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These grants are for research and campaign activities that are linked to APC’s strategic advocacy areas. They can be used for research and advocacy around internet access and rights, as well as activities that build civil society capacity to participate in internet governance. These grants support local campaigns that contribute to members’ advocacy work and are also meant to enable members to participate in APC-wide campaigns.
List of projects implemented in 2021:
Summaries of selected research and campaign grants (2021)
Arid Lands Information Network (ALIN) - Adapting Maarifa Centres to meet community needs during COVID-19 pandemic
In the last two decades, ALIN has championed bridging of the "digital divide" in various initiatives to ensure that remote communities have access to digital tools for social inclusion and are able to use these tools to meet specific needs such as livelihoods, civic engagement and education, among others. In line with this, ALIN started communities of practice (COP) known as Maarifa Centres. Maarifa Centres are public spaces that offer digital tools such as computers, internet and library services, among others.
The onset of the COVID-19 pandemic and related social distancing protocols has changed the dynamics on which this model was based, leaving gaps that needed to be addressed in order to continue to empower the community members to use and shape online technologies to meaningfully and safely access digital resources and spaces within these centres. ALIN proposes to address these gaps through a study of how the Maarifa Centres can adapt to COVID-19 and in the longer term how they can continue to work towards empowering communities to use and shape online technologies to meaningfully and safely access digital resources and spaces.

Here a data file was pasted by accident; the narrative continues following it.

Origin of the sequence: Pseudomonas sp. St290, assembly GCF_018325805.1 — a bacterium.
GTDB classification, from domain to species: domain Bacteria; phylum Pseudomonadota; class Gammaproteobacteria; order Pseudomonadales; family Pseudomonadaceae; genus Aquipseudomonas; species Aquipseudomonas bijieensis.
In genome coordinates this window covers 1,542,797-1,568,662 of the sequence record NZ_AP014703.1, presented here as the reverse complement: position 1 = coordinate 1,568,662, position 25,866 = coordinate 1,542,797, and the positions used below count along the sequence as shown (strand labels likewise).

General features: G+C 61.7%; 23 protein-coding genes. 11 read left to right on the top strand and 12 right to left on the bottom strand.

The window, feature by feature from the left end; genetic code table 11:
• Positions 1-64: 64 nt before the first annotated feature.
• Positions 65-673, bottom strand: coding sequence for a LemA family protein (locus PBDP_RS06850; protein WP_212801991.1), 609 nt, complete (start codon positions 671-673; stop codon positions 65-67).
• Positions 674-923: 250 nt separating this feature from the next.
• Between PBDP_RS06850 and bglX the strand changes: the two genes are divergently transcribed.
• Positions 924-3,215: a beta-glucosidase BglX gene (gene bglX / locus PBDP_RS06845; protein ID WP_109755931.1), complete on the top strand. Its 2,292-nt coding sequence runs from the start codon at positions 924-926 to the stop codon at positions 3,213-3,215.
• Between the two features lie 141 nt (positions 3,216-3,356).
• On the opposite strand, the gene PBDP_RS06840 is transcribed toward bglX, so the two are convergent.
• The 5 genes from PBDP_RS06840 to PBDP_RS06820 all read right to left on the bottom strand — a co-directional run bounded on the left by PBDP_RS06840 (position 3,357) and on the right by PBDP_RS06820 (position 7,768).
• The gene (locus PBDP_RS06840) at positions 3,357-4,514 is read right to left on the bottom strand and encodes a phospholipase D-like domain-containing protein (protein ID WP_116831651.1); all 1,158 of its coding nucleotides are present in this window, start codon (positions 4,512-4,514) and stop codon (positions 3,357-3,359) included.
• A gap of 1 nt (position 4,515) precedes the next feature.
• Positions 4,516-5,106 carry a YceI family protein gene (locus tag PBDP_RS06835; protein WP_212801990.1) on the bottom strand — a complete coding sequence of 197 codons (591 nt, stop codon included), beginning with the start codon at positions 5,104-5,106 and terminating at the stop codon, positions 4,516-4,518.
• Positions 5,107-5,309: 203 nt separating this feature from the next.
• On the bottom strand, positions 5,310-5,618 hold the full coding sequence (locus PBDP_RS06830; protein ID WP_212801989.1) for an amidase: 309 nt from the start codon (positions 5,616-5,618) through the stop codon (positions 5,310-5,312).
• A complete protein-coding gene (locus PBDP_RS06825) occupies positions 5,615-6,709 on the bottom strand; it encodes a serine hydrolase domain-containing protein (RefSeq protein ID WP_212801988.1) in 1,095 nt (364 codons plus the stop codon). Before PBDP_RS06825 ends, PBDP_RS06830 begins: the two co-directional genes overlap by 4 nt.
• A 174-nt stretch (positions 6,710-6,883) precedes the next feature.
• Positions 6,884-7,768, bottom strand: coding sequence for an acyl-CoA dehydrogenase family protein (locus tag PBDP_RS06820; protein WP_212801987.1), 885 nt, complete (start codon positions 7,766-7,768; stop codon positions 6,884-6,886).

This project will make it possible to carry out the Take Back the Tech! campaign in Congo, to denounce gender-based violence, amplify the voices of survivors of violence, and raise public awareness on gender-based violence using traditional and technological media.
It aims to mobilise young girls and boys and survivors of violence to denounce violence on the internet by participating in photo challenges and messages on the fight against gender-based violence; and to refer women and girls who are victims of violence online and offline to four one-stop centres for assistance to women and girls survivors of gender-based violence.
Bytesforall Bangladesh - The rising trend of gender-based online violence in Bangladesh during the pandemic: How to address it?
Bangladesh has more than 120 million internet subscribers, which is around 71% of the total population. The growth of internet penetration and bandwidth redundancy have expanded social media access and usage in the country. But as the internet user base grows, issues of online security and violence emerge.
Online violence may be a bigger term and it may include cyber stalking, cyber harassment, cyber defamation, cyber bullying, cyber blackmailing, e-mail harassment, email/profile hacking, non-consensual sharing of intimate images (so-called "revenge porn"), internet voyeurism, and intimate partner violence through the internet, among others, as well as abetment of such offences. This trend is growing during COVID-19, as users are staying at home and are using the internet for various purposes including education.